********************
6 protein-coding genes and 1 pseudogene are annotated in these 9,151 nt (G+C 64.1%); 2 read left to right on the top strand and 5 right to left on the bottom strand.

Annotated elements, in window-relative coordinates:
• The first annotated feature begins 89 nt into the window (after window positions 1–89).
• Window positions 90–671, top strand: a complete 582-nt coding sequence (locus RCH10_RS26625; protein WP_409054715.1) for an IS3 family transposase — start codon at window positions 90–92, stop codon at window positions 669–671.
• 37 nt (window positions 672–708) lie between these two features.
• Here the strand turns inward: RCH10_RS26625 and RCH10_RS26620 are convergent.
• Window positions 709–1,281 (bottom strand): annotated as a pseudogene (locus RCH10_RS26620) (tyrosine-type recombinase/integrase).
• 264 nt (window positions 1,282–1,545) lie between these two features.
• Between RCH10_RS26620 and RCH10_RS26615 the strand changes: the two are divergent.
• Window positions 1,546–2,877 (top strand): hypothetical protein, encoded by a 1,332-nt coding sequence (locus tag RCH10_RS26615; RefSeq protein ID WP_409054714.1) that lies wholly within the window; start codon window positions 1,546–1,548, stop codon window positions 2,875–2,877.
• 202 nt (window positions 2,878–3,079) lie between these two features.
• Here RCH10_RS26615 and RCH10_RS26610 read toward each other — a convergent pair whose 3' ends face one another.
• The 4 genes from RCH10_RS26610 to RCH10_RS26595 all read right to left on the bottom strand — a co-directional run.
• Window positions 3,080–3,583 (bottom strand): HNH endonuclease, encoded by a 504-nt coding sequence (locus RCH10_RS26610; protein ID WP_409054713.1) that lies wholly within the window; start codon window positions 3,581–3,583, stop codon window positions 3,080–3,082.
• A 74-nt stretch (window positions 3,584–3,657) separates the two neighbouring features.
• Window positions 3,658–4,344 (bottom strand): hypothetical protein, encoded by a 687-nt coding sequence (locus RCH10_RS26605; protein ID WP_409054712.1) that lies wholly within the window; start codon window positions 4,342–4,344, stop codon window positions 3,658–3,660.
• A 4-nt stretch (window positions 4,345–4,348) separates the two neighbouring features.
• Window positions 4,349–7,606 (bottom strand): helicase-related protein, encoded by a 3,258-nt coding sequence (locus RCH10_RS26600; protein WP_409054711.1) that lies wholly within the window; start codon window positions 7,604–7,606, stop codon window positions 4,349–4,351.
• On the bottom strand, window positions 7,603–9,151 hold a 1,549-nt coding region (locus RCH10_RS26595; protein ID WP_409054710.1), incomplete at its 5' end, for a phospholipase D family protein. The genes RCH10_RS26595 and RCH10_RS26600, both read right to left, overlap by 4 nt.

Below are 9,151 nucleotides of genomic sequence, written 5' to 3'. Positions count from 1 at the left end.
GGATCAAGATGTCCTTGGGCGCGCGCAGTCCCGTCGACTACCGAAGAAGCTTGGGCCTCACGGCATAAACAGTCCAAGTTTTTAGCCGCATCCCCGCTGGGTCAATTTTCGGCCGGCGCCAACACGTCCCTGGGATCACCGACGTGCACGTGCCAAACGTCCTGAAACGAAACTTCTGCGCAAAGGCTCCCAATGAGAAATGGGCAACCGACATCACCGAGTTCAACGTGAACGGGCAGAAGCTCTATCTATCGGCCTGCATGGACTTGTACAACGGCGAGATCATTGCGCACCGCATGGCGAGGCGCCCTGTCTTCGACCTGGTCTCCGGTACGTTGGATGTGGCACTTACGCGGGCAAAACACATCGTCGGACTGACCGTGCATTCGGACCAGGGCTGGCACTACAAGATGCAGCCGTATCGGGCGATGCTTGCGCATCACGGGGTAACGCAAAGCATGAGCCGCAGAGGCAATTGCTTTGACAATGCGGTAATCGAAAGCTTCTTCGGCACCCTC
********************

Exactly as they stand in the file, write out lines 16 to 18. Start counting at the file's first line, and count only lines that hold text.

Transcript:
• Window positions 3,658–4,344 (bottom strand): hypothetical protein, encoded by a 687-nt coding sequence (locus RCH10_RS26605; protein ID WP_409054712.1) that lies wholly within the window; start codon window positions 4,342–4,344, stop codon window positions 3,658–3,660.
• A 4-nt stretch (window positions 4,345–4,348) separates the two neighbouring features.
• Window positions 4,349–7,606 (bottom strand): helicase-related protein, encoded by a 3,258-nt coding sequence (locus RCH10_RS26600; protein WP_409054711.1) that lies wholly within the window; start codon window positions 7,604–7,606, stop codon window positions 4,349–4,351.